Texas Court Tackles “No Refusal” Law

By Trent Hale*

Earlier this year, here at Bearkatlaw.com, we presented a court case from Texarkana, Texas that questioned the constitutionality of Texas’s “No Refusal” statute. Again, the state’s court system has ruled about this particular section of the Texas Transportation Code that has, up until recently, allowed for police officers to draw a warrantless blood sample of an individual suspected of driving while intoxicated.

On November 26th, the Texas Court of Criminal Appeals (the highest criminal court in the state) ruled that the provisions for a mandatory, involuntary blood sample found within the Texas Transportation Code does not allow for officers to dispense with the Fourth Amendment requirement of obtaining a warrant.

In 2012, the appellee in the recent ruling, David Villarreal, was stopped for a traffic violation. Upon observing signs of intoxication, the officer requested that Villarreal perform standard field sobriety tests. Villarreal refused, and he was arrested on suspicion of driving with intoxicated. The officer then requested a blood specimen, but Villarreal again refused. After running a background check, the officer uncovered that Villarreal had been previously convicted for DWI on two more occasions. It is at this point that, under Texas Transportation Code 724.012(b)(3)(B) , the officer invoked his authority to have a blood specimen drawn despite Villarreal’s refusal. According to this particular section of the Transportation Code, if an individual is discovered to have been convicted of DWI two or more times before, then a mandatory blood specimen will be collected even if the individual did not give his/her consent.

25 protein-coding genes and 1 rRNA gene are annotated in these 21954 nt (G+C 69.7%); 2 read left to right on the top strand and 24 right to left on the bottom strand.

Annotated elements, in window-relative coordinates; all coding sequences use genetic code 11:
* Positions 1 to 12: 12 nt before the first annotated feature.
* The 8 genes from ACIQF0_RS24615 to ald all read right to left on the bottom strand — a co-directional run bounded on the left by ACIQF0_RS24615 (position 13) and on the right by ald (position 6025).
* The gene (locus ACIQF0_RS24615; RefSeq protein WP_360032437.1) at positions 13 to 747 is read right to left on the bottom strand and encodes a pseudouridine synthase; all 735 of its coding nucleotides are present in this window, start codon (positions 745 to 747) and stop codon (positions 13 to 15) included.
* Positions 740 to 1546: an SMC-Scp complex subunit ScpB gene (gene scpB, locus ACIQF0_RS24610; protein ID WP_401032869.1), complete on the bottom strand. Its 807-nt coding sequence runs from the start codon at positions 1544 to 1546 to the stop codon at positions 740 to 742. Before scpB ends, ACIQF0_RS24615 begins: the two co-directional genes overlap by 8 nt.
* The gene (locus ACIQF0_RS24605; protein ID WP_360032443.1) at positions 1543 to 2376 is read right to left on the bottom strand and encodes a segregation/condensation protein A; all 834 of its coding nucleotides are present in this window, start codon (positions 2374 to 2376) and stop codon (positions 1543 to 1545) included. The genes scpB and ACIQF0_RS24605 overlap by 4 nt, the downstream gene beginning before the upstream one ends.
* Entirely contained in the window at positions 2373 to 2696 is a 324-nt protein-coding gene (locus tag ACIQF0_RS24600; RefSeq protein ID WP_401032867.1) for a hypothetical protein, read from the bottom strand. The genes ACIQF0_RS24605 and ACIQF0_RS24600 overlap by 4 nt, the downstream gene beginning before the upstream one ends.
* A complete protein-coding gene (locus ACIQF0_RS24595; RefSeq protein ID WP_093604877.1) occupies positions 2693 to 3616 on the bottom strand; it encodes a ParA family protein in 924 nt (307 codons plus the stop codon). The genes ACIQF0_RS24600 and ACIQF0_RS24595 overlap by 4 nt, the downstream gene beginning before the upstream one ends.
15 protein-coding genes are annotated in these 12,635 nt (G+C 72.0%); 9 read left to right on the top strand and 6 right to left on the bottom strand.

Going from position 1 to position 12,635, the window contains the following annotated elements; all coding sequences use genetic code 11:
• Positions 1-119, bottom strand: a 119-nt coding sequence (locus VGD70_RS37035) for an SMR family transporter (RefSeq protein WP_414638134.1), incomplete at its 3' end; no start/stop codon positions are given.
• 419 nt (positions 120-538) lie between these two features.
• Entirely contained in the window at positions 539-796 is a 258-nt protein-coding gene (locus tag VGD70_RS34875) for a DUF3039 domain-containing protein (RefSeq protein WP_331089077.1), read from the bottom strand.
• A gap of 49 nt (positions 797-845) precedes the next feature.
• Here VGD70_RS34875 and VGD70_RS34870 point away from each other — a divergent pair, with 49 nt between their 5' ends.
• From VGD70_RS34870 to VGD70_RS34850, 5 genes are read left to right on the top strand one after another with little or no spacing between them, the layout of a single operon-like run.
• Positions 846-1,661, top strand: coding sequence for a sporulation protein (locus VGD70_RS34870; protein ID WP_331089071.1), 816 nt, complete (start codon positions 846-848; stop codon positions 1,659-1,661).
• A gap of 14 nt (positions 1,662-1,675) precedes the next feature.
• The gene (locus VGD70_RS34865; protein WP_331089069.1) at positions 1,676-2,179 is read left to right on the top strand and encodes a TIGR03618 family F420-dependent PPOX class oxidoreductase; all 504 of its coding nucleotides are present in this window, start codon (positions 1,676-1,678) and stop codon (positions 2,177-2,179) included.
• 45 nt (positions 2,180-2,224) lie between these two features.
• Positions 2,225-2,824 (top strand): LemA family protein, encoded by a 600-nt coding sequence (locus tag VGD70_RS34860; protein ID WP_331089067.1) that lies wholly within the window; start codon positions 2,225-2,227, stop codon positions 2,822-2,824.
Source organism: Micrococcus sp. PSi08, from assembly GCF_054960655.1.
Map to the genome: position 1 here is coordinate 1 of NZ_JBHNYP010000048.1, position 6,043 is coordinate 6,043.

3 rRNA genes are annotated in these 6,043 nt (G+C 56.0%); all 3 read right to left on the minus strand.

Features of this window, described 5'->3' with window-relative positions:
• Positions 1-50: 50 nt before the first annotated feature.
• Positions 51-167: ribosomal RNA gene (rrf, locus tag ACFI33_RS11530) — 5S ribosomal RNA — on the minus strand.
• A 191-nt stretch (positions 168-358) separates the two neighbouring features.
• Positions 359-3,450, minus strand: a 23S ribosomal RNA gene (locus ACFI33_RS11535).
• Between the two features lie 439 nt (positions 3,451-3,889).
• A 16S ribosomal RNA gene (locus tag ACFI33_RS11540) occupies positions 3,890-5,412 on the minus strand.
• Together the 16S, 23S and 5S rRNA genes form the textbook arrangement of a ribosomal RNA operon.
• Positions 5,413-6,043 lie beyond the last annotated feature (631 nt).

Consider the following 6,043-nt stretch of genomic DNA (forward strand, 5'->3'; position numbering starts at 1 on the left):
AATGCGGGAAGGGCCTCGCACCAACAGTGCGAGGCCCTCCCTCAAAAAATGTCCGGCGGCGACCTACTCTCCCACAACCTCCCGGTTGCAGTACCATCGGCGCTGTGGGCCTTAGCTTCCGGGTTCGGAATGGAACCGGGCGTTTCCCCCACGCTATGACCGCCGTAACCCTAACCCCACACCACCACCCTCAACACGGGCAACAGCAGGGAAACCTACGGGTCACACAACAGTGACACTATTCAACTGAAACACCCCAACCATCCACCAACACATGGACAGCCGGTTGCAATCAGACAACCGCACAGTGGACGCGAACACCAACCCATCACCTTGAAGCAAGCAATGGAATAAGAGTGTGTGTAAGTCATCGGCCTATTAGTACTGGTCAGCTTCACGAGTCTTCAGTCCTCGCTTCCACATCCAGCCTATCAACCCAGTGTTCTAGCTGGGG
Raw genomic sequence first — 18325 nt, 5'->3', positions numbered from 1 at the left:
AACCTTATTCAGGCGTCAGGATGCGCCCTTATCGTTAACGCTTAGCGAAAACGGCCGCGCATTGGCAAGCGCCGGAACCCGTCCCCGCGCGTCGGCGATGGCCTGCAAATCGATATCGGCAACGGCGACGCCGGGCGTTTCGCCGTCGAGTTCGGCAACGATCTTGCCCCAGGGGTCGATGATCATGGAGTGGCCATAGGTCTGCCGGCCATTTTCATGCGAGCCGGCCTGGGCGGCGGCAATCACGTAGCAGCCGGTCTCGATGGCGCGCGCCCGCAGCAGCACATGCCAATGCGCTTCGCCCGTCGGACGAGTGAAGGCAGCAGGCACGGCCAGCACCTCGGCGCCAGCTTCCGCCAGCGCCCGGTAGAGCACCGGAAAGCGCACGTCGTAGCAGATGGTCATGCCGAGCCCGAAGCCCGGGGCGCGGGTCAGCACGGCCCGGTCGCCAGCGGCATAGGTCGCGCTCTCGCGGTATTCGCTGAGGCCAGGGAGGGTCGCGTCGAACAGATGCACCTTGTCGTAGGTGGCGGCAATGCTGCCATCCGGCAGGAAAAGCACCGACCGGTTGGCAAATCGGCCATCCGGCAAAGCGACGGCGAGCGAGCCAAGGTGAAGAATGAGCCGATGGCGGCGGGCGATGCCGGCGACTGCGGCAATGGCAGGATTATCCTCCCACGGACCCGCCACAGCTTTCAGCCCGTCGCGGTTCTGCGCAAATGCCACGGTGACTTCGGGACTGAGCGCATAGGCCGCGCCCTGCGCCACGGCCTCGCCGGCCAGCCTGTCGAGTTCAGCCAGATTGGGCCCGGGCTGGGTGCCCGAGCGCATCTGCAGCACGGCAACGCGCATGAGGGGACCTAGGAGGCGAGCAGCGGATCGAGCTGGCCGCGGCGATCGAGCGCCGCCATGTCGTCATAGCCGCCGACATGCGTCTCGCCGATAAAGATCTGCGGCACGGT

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From 13wmz.com

 

In a 5 to 4 vote, the Court of Criminal Appeals sided with Villarreal, holding that the taking of his blood without a warrant violated the Fourth Amendment. The court, however, did not declare the section of the Transportation Code in question unconstitutional. The court’s opinion stated that the language of the Transportation Code nowhere suggested that an officer could dispense with the requirement of obtaining a warrant. In this way, the court points out that, while the Transportation Code (in the case of a person having two or more previous DWI convictions) does require that a blood specimen be taken despite an individual’s refusal, it still requires that a judge issue a warrant in order for the blood draw to be conducted.

Like the case in Texarkana, the opinion of the Court of Criminal Appeals relied on the precedent of the Supreme Court’s ruling in Missouri v. McNeely. In this case, the Supreme Court held that the natural dissipation of alcohol did not constitute an exigent situation in which officers could constitutionally dispense with the requirement of a warrant. Since the “No Refusal” statute in question here does not, like the situation considered by the Supreme Court in Missouri v. McNeely, present a situation of exigency, the application of Fourth Amendment would still dictate that a warrant be obtained.